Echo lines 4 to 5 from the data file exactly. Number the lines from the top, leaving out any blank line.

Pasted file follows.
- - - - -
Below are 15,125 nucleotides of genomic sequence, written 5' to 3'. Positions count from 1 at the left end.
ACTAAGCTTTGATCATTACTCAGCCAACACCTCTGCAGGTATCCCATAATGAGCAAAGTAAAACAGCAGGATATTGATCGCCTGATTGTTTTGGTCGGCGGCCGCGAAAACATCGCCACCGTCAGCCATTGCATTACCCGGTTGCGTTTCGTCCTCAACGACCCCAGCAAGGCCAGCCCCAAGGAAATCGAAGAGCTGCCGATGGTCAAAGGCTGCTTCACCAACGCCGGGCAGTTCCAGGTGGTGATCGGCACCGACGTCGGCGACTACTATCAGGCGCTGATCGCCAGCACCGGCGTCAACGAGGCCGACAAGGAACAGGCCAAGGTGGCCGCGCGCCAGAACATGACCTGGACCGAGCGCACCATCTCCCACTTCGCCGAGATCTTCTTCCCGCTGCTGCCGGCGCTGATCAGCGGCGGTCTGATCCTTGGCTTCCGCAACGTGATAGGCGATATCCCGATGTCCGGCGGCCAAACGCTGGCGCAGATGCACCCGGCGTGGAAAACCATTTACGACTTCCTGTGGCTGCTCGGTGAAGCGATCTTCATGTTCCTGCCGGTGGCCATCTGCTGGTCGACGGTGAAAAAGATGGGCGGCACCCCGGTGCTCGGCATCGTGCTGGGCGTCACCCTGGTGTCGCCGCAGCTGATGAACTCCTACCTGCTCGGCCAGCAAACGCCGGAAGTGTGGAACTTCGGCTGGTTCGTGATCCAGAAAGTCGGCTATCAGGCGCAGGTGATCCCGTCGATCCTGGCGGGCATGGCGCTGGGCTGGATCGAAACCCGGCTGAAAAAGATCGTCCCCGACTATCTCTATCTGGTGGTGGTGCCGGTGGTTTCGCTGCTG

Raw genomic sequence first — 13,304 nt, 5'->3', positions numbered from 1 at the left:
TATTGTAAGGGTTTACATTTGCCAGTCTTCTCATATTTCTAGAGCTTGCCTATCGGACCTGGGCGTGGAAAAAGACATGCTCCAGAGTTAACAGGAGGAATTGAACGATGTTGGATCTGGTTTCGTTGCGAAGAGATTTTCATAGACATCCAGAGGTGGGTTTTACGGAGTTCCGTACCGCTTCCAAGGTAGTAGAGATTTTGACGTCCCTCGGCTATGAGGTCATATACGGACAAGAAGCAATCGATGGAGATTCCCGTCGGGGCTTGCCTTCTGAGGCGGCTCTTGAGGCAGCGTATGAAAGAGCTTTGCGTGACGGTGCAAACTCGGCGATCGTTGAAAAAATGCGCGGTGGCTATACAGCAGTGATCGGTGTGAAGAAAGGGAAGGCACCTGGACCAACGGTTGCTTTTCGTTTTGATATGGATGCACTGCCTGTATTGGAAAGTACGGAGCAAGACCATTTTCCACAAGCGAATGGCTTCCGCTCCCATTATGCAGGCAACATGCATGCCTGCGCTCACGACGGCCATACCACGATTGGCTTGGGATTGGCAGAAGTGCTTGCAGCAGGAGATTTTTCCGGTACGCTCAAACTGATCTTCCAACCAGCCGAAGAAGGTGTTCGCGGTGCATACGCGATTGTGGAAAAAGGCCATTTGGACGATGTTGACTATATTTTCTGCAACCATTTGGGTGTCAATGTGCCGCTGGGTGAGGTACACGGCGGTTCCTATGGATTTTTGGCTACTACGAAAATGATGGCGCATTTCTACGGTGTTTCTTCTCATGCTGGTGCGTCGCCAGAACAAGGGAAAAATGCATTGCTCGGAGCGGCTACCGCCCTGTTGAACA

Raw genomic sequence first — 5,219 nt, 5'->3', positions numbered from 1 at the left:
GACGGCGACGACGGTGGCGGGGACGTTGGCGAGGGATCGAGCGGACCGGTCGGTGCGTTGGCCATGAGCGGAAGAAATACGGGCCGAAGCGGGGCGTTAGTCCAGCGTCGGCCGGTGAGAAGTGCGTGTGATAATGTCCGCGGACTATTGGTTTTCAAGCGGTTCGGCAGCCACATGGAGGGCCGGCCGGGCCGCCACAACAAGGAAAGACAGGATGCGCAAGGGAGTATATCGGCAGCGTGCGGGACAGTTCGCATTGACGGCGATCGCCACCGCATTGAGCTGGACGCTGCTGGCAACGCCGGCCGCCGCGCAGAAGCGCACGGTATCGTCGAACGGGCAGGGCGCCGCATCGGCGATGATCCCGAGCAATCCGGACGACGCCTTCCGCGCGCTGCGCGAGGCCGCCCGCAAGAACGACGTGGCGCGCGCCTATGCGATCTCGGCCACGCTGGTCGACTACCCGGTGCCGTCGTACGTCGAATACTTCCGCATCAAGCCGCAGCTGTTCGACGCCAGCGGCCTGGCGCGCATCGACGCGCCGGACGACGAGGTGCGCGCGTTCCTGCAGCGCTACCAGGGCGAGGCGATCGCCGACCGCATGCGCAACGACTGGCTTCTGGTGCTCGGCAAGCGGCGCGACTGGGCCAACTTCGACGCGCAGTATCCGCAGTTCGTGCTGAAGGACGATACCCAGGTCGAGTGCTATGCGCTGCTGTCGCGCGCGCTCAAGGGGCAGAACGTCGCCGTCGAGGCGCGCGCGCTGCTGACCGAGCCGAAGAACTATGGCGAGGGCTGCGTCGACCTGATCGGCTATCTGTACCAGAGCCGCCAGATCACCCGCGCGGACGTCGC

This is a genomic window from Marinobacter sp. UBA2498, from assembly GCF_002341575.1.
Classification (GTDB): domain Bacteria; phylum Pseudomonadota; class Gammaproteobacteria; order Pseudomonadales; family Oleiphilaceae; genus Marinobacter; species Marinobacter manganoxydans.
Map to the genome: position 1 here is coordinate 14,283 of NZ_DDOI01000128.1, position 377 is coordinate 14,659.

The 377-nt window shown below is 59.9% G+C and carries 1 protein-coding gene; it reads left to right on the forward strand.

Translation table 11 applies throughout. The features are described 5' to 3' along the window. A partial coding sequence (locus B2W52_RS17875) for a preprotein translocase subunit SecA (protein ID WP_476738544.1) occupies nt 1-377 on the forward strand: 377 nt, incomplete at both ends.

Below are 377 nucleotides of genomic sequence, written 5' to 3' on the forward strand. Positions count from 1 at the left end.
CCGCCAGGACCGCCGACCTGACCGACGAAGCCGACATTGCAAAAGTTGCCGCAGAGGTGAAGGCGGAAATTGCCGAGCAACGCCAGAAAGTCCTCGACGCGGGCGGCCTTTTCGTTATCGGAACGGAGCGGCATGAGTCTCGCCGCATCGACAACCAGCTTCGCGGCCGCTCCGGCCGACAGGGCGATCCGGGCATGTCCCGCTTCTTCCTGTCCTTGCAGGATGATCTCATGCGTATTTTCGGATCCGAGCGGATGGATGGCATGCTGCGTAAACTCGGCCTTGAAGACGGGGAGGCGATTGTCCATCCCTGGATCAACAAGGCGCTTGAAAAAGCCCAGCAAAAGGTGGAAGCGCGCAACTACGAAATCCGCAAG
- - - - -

TATTGTAAGGGTTTACATTTGCCAGTCTTCTCATATTTCTAGAGCTTGCCTATCGGACCTGGGCGTGGAAAAAGACATGCTCCAGAGTTAACAGGAGGAATTGAACGATGTTGGATCTGGTTTCGTTGCGAAGAGATTTTCATAGACATCCAGAGGTGGGTTTTACGGAGTTCCGTACCGCTTCCAAGGTAGTAGAGATTTTGACGTCCCTCGGCTATGAGGTCATATACGGACAAGAAGCAATCGATGGAGATTCCCGTCGGGGCTTGCCTTCTGAGGCGGCTCTTGAGGCAGCGTATGAAAGAGCTTTGCGTGACGGTGCAAACTCGGCGATCGTTGAAAAAATGCGCGGTGGCTATACAGCAGTGATCGGTGTGAAGAAAGGGAAGGCACCTGGACCAACGGTTGCTTTTCGTTTTGATATGGATGCACTGCCTGTATTGGAAAGTACGGAGCAAGACCATTTTCCACAAGCGAATGGCTTCCGCTCCCATTATGCAGGCAACATGCATGCCTGCGCTCACGACGGCCATACCACGATTGGCTTGGGATTGGCAGAAGTGCTTGCAGCAGGAGATTTTTCCGGTACGCTCAAACTGATCTTCCAACCAGCCGAAGAAGGTGTTCGCGGTGCATACGCGATTGTGGAAAAAGGCCATTTGGACGATGTTGACTATATTTTCTGCAACCATTTGGGTGTCAATGTGCCGCTGGGTGAGGTACACGGCGGTTCCTATGGATTTTTGGCTACTACGAAAATGATGGCGCATTTCTACGGTGTTTCTTCTCATGCTGGTGCGTCGCCAGAACAAGGGAAAAATGCATTGCTCGGAGCGGCTACCGCCCTGTTGAACA

Raw genomic sequence first — 5,219 nt, 5'->3', positions numbered from 1 at the left: